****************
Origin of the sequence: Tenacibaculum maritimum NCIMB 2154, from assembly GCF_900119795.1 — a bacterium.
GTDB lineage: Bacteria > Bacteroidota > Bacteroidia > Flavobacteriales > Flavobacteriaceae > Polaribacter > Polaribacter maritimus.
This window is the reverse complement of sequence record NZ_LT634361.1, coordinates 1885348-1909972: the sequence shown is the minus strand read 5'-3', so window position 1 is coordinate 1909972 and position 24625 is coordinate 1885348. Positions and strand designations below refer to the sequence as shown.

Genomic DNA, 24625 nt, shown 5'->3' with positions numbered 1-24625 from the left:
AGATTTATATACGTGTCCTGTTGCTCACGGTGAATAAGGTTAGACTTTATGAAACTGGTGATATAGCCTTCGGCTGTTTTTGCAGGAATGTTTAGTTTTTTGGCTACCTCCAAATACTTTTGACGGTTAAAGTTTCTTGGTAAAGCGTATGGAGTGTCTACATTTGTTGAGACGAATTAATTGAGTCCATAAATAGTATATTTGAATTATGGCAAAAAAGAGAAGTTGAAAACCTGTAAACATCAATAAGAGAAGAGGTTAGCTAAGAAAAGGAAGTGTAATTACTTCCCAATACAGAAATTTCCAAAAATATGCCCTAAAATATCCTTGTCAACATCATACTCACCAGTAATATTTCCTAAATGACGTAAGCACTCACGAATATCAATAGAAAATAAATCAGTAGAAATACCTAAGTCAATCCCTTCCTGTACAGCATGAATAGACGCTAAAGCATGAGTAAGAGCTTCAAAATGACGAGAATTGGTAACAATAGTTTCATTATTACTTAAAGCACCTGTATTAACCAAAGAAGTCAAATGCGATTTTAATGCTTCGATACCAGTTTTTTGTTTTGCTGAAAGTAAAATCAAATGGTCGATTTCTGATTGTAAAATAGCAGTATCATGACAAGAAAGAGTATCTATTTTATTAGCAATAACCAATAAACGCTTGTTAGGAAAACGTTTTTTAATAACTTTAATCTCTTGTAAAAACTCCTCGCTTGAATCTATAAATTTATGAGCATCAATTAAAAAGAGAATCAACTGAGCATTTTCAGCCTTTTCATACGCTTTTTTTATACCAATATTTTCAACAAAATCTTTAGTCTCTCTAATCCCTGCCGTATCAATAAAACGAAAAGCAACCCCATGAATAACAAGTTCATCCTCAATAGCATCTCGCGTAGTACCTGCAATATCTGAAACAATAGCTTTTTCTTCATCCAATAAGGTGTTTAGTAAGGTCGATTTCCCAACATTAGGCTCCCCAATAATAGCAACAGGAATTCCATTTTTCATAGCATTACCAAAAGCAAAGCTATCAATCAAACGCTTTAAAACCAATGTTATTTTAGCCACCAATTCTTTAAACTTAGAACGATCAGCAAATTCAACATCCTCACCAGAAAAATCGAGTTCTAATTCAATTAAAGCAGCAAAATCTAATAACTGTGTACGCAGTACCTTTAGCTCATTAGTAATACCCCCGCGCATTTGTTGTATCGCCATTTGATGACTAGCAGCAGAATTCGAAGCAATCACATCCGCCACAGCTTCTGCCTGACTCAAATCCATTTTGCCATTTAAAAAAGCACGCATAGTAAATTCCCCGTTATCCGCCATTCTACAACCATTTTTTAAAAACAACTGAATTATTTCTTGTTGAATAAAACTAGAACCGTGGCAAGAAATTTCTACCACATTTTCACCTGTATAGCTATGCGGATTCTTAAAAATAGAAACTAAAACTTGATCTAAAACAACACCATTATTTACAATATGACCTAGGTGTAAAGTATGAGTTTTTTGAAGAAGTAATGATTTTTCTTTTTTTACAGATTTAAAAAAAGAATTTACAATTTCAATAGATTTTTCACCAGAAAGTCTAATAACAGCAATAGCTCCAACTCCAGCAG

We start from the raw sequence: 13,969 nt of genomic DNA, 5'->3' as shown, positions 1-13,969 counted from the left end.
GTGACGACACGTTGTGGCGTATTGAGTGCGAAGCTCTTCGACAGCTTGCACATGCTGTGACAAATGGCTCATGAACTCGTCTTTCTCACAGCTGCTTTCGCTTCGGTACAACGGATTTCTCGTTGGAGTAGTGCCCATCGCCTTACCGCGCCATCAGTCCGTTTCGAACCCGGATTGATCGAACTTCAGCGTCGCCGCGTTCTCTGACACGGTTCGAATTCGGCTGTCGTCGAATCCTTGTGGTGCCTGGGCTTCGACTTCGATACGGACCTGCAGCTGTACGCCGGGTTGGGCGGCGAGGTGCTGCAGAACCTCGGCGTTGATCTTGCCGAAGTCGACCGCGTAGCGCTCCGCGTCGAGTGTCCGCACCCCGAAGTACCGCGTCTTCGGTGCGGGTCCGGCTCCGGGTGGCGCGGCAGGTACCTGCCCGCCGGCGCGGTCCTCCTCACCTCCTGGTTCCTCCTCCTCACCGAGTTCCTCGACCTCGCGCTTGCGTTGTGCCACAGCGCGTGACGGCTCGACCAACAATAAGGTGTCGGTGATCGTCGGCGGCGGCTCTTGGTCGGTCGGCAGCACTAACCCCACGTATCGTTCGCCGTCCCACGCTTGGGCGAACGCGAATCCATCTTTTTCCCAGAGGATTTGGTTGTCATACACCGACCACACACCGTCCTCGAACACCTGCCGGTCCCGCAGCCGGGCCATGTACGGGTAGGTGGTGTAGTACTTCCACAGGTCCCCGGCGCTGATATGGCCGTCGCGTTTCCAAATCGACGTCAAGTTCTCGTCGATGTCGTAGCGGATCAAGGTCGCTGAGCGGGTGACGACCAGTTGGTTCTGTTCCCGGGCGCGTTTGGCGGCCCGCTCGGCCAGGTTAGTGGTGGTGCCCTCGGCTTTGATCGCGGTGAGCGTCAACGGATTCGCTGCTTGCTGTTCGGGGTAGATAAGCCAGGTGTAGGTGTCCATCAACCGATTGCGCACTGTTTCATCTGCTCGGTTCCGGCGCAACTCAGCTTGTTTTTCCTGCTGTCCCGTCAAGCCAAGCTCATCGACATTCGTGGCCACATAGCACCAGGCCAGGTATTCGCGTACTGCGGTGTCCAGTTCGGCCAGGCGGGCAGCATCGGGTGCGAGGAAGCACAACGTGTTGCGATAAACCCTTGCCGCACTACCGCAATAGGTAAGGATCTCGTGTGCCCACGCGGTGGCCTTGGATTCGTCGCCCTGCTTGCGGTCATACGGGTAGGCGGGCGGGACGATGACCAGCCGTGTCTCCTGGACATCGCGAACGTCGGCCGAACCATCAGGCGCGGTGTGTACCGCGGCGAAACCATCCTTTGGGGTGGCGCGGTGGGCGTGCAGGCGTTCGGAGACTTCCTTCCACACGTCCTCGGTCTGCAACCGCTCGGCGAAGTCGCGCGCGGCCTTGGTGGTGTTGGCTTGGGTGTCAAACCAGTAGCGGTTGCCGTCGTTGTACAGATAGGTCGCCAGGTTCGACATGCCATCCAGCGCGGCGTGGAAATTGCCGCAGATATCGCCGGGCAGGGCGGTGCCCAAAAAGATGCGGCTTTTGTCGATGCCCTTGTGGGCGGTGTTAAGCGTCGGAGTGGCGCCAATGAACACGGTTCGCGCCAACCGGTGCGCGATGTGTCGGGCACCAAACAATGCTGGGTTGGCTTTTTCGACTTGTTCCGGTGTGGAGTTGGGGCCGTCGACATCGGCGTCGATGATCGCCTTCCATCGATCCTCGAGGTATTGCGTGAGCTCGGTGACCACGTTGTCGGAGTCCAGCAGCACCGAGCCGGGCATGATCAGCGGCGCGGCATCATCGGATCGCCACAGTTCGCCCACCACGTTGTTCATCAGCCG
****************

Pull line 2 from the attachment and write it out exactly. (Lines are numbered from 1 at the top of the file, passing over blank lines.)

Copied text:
GTDB lineage: Bacteria > Bacteroidota > Bacteroidia > Flavobacteriales > Flavobacteriaceae > Polaribacter > Polaribacter maritimus.